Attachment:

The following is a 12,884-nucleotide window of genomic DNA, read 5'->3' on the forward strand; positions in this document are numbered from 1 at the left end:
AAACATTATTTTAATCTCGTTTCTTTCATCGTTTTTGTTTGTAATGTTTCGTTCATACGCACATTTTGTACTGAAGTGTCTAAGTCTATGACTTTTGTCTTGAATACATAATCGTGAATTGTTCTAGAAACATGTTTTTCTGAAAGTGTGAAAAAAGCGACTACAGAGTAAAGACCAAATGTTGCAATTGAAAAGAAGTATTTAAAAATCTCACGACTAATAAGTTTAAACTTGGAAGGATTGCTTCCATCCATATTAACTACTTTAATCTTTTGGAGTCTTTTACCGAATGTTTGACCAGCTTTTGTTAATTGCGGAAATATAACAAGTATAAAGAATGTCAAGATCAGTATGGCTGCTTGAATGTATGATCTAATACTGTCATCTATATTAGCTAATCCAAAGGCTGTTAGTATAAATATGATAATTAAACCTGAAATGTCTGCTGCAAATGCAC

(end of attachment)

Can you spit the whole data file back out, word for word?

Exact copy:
The following is a 12,884-nucleotide window of genomic DNA, read 5'->3' on the forward strand; positions in this document are numbered from 1 at the left end:
AAACATTATTTTAATCTCGTTTCTTTCATCGTTTTTGTTTGTAATGTTTCGTTCATACGCACATTTTGTACTGAAGTGTCTAAGTCTATGACTTTTGTCTTGAATACATAATCGTGAATTGTTCTAGAAACATGTTTTTCTGAAAGTGTGAAAAAAGCGACTACAGAGTAAAGACCAAATGTTGCAATTGAAAAGAAGTATTTAAAAATCTCACGACTAATAAGTTTAAACTTGGAAGGATTGCTTCCATCCATATTAACTACTTTAATCTTTTGGAGTCTTTTACCGAATGTTTGACCAGCTTTTGTTAATTGCGGAAATATAACAAGTATAAAGAATGTCAAGATCAGTATGGCTGCTTGAATGTATGATCTAATACTGTCATCTATATTAGCTAATCCAAAGGCTGTTAGTATAAATATGATAATTAAACCTGAAATGTCTGCTGCAAATGCAC